Codifying and consolidating acts
If the president signs the bill, it will become law.
Codified laws that have passed through this process are known as federal statutes.
In the United States, the legislative branch of the government, or Congress, is tasked with the codification process.
Legislators, also known as lawmakers, are elected to work together to propose rules that should be made into law, and then to actually draft proposals of these laws for the president's approval. The members of Congress must go through multiple rounds of revisions before a bill is ready to come to a vote.
Federal statutes are published in the United States Code.
The United States Code organizes federal statutes by topic, such as crimes, education, and labor.
The short answer is all items that are going to be brought into the NZDF inventory and managed as a stocked item.
Naturally, there are exceptions but generally, all items acquired, at whatever level, should be codified.
But, how does a common sense idea or rule become a formal law that everyone is expected to follow? Codified laws refer to the rules and regulations that have been collected, restated, and written down for the purpose of providing civil order to a society.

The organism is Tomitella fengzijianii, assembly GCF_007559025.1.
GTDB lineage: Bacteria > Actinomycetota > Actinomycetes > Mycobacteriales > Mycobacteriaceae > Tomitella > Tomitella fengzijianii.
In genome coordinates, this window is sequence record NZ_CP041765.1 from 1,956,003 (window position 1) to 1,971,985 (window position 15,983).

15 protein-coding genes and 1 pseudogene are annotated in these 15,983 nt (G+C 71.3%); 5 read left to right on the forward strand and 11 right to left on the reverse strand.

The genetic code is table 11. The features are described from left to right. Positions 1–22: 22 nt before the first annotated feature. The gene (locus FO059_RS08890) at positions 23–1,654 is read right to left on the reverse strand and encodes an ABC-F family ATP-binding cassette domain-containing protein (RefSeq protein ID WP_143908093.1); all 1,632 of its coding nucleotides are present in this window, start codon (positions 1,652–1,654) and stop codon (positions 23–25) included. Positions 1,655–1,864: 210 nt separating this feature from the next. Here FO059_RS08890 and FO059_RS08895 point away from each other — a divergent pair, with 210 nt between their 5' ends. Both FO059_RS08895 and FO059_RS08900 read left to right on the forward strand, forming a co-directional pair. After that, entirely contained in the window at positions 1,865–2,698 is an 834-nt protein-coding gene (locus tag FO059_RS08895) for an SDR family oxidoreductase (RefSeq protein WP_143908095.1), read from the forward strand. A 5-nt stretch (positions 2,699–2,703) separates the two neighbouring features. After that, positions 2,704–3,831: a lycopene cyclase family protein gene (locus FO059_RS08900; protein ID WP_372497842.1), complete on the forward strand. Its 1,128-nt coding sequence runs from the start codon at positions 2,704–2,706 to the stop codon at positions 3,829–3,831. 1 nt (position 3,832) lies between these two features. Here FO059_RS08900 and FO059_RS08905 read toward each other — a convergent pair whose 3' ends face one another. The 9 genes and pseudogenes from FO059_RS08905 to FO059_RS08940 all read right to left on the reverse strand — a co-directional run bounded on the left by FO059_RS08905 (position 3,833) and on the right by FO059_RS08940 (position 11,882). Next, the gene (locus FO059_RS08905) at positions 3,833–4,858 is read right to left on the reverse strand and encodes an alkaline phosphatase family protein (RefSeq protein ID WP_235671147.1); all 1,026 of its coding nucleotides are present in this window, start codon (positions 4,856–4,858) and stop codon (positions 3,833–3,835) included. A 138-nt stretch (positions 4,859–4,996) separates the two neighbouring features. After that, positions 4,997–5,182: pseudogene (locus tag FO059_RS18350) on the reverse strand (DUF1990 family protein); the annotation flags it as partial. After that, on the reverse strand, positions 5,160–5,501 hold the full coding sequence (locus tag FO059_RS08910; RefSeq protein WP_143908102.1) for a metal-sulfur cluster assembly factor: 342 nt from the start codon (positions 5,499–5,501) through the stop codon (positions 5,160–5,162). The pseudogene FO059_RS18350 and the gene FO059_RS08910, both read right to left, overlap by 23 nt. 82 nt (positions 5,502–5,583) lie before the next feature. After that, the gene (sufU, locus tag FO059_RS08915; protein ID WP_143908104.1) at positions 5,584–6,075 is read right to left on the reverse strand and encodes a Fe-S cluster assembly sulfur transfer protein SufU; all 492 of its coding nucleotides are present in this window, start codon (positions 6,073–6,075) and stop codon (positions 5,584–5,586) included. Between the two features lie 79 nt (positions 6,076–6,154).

There are some that argue that Commercial off the Shelf (COTS) items should not be codified, but again there is sound financial and stockholding logic in utilising a standard stock management tool to prevent questions such as: The decision to codify needs to be made, and enforced, at the appropriate level if a nation wants to reap the benefits of the NCS.
However, it is recognised that there may be exceptions.
Again, the decision to codify needs to be made at the appropriate level if a nation wants to reap the full benefits of the NCS.
There are definite benefits to codify Commercial off the Shelf items.
There are occasionally items managed by the armed services that may not require codification.